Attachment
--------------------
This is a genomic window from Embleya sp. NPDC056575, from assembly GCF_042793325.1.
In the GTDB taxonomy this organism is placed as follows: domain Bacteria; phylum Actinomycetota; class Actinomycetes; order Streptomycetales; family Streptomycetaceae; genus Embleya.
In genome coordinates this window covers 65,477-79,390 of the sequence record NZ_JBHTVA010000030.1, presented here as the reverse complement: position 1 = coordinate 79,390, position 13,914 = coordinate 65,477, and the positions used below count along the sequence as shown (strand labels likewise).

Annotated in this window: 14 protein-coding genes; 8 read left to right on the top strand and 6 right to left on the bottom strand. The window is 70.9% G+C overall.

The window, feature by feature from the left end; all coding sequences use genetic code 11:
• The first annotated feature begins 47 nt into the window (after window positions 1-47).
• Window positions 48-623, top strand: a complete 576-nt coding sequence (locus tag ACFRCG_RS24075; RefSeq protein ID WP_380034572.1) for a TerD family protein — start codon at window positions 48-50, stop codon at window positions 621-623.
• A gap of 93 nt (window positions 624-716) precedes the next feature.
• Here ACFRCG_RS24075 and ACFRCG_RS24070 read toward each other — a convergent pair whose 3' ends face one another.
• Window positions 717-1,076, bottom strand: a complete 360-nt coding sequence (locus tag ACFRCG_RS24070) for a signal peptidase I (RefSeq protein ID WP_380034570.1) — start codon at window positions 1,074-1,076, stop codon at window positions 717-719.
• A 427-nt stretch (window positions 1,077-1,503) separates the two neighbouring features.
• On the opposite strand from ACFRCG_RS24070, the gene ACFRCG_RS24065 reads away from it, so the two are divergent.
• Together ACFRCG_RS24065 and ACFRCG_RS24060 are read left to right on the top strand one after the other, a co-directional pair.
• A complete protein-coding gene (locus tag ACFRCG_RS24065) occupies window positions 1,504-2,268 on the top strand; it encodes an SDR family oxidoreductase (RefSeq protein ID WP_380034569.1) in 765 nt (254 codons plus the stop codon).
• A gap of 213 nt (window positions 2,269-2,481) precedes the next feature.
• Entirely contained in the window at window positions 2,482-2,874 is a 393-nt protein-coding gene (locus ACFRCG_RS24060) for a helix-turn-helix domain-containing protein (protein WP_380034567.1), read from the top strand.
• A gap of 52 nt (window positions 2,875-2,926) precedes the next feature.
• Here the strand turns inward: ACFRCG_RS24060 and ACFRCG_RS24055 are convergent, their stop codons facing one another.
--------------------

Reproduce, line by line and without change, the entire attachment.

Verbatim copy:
This is a genomic window from Embleya sp. NPDC056575, from assembly GCF_042793325.1.
In the GTDB taxonomy this organism is placed as follows: domain Bacteria; phylum Actinomycetota; class Actinomycetes; order Streptomycetales; family Streptomycetaceae; genus Embleya.
In genome coordinates this window covers 65,477-79,390 of the sequence record NZ_JBHTVA010000030.1, presented here as the reverse complement: position 1 = coordinate 79,390, position 13,914 = coordinate 65,477, and the positions used below count along the sequence as shown (strand labels likewise).

Annotated in this window: 14 protein-coding genes; 8 read left to right on the top strand and 6 right to left on the bottom strand. The window is 70.9% G+C overall.

The window, feature by feature from the left end; all coding sequences use genetic code 11:
• The first annotated feature begins 47 nt into the window (after window positions 1-47).
• Window positions 48-623, top strand: a complete 576-nt coding sequence (locus tag ACFRCG_RS24075; RefSeq protein ID WP_380034572.1) for a TerD family protein — start codon at window positions 48-50, stop codon at window positions 621-623.
• A gap of 93 nt (window positions 624-716) precedes the next feature.
• Here ACFRCG_RS24075 and ACFRCG_RS24070 read toward each other — a convergent pair whose 3' ends face one another.
• Window positions 717-1,076, bottom strand: a complete 360-nt coding sequence (locus tag ACFRCG_RS24070) for a signal peptidase I (RefSeq protein ID WP_380034570.1) — start codon at window positions 1,074-1,076, stop codon at window positions 717-719.
• A 427-nt stretch (window positions 1,077-1,503) separates the two neighbouring features.
• On the opposite strand from ACFRCG_RS24070, the gene ACFRCG_RS24065 reads away from it, so the two are divergent.
• Together ACFRCG_RS24065 and ACFRCG_RS24060 are read left to right on the top strand one after the other, a co-directional pair.
• A complete protein-coding gene (locus tag ACFRCG_RS24065) occupies window positions 1,504-2,268 on the top strand; it encodes an SDR family oxidoreductase (RefSeq protein ID WP_380034569.1) in 765 nt (254 codons plus the stop codon).
• A gap of 213 nt (window positions 2,269-2,481) precedes the next feature.
• Entirely contained in the window at window positions 2,482-2,874 is a 393-nt protein-coding gene (locus ACFRCG_RS24060) for a helix-turn-helix domain-containing protein (protein WP_380034567.1), read from the top strand.
• A gap of 52 nt (window positions 2,875-2,926) precedes the next feature.
• Here the strand turns inward: ACFRCG_RS24060 and ACFRCG_RS24055 are convergent, their stop codons facing one another.